Let’s start with the obvious leader in Class I railroad showmanship — NS. The industry’s followers have grown accustomed to NS recognizing its heritage in ways that have exceeded most observers’ expectations. We know that Norfolk Southern’s 21st Century Steam Program excursions are the only such trips offered in the country on a large scale.
NS has also been a good supporter of sustainable railway preservation projects, donating cash and services, repairing locomotives, and moving equipment across its system. Thanks to NS, major events like the NS heritage unit family gathering and Streamliners at Spencer took place in 2012 and 2014, respectively.
Norfolk & Western Class J No. 611 had a successful spring and summer in Virginia and Nickel Plate Road No. 765 traveled far into upstate New York and northeastern Pennsylvania from Indiana. Tennessee Valley Railroad Museum piloted several successful trips featuring Southern Railway 2-8-2 No. 4501. Taken together, NS and its steam partners accumulated thousands of miles and generated much public and employee good will in the 2015 good season. Oh, and NS’ executive F units and business car fleet are just plain nice to look at, day or night, rain or shine.
NS CEO Wick Moorman’s retirement this year resulted in executive leadership changes in the top ranks, and we’re waiting to learn how the new administration of CEO Jim Squires will treat the steam and heritage unit programs in 2016 and in years to come.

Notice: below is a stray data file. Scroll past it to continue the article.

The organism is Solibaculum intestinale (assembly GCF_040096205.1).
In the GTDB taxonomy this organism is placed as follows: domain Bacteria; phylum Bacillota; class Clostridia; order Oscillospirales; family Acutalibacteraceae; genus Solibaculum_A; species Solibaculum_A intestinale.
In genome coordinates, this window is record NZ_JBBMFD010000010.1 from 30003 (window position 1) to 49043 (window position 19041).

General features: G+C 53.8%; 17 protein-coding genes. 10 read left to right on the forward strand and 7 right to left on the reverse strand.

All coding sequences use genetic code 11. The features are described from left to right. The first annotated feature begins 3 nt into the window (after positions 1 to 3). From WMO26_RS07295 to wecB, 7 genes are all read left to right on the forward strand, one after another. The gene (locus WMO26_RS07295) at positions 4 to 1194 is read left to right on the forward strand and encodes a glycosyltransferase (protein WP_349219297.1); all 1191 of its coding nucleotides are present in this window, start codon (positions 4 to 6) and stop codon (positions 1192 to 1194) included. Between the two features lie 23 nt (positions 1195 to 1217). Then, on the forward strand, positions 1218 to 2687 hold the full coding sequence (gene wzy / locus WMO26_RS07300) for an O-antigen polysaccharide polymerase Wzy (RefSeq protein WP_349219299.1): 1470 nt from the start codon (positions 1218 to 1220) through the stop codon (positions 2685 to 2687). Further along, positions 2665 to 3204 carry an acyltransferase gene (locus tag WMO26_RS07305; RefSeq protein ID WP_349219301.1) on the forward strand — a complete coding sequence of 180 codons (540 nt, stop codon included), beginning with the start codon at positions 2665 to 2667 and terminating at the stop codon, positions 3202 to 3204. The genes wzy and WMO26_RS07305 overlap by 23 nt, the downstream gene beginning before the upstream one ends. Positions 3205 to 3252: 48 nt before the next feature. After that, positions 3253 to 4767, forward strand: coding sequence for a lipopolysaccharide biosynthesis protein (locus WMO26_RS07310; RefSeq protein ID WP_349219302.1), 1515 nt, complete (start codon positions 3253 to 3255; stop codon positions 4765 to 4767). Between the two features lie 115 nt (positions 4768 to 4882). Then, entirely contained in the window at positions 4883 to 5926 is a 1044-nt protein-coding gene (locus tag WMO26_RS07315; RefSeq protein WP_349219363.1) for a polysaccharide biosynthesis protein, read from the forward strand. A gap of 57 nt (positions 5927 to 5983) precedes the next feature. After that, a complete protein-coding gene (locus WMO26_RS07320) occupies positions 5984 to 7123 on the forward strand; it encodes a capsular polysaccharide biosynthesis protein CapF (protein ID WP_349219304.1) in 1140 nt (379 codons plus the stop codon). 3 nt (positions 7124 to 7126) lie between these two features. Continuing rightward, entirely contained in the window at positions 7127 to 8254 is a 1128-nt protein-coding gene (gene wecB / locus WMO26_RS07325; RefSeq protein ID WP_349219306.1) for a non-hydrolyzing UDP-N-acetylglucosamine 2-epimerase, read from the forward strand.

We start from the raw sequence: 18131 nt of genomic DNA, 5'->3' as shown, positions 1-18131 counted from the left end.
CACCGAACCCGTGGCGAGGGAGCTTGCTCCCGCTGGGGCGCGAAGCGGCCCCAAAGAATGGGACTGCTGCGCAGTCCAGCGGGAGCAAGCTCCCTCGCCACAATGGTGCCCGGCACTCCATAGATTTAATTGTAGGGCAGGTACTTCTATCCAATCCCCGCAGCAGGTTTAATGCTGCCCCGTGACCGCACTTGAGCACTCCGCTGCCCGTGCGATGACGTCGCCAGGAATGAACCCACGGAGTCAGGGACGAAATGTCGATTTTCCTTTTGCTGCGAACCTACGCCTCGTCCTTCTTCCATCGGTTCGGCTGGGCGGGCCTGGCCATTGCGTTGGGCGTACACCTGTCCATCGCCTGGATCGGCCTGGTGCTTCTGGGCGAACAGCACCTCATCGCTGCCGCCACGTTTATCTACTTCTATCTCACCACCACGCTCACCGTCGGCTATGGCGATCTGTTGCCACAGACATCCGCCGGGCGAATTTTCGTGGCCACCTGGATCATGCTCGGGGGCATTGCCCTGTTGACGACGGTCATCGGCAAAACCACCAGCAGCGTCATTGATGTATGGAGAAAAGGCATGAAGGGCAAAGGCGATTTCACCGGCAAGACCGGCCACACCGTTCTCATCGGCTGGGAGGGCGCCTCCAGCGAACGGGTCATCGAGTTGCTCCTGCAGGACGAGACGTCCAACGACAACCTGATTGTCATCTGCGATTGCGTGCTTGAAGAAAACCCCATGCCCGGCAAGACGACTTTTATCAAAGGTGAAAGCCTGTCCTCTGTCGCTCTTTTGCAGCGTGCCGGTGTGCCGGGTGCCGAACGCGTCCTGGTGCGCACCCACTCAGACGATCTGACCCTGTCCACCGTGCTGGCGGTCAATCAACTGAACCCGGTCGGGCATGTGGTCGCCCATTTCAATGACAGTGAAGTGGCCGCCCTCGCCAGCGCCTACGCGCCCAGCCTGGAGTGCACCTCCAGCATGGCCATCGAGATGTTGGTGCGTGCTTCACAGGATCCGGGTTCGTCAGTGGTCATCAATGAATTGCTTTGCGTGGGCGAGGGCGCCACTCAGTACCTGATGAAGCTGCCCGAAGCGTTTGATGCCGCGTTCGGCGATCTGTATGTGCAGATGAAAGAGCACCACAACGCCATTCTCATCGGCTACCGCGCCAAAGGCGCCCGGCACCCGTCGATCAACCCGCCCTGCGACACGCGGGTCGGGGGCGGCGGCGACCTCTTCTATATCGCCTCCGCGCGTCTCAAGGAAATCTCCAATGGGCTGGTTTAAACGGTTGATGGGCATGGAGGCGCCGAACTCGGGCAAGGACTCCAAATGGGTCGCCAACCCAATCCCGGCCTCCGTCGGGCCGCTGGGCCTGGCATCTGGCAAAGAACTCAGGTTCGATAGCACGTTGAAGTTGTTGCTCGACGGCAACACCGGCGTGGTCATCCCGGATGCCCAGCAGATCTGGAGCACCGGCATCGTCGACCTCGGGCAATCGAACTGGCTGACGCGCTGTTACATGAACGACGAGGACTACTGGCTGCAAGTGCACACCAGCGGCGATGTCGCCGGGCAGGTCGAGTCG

More than 2,400 miles to the northwest in Calgary, Alberta, CP public steam excursions are non-existent. CEO E. Hunter Harrison is an industry businessman, transforming Canadian Pacific since taking the helm in late 2012. Harrison has led the company into record profits and significantly reduced operating ratios. He eliminated steam and preservation in the process. Many believe it will stay that way.
Canadian Pacific 4-6-4 No. 2816 resides in Calgary with much of the railroad’s heritage fleet. Under former CEO Fred Green, the semi-streamlined Hudson was restored and operated from 2001 to 2008 until sidelined by the Great Recession. It ran again in 2010 and was featured in a well-received IMAX film “Rocky Mountain Express.” It last operated in the summer of 2011 on public excursions that promoted the Children’s Wish Foundation. The locomotive has been out-of-service since
a mechanical issue midway through its two-month excursion season that year. Under Harrison’s leadership, the locomotive has not returned to steam. Likewise, Minneapolis-based Milwaukee Road 4-8-4 No. 261 has not turned a wheel on its former main line after Harrison’s arrival. Sources close to the group say they see no point in even asking about a 261 excursion on CP rails because they believe the answer would be “no.”
CP still operates its Royal Canadian Pacific heritage fleet using Canadian Pacific-painted EMD FP9u locomotives and restored passenger cars. Headquartered in Calgary, the fleet is primarily used for special events and office car specials. The A-B-A set made several appearances in 2015, including an 11-car business train to Oregon as part of a joint CP-UP trip in March 2015.
In a head-to-head match-up NS seems to outshine CP in every way on railway preservation. But there is hope if a CP-NS combination comes to fruition. Only one railroad sought candidates for an employee to maintain and service steam locomotives this summer, you guessed it — CP.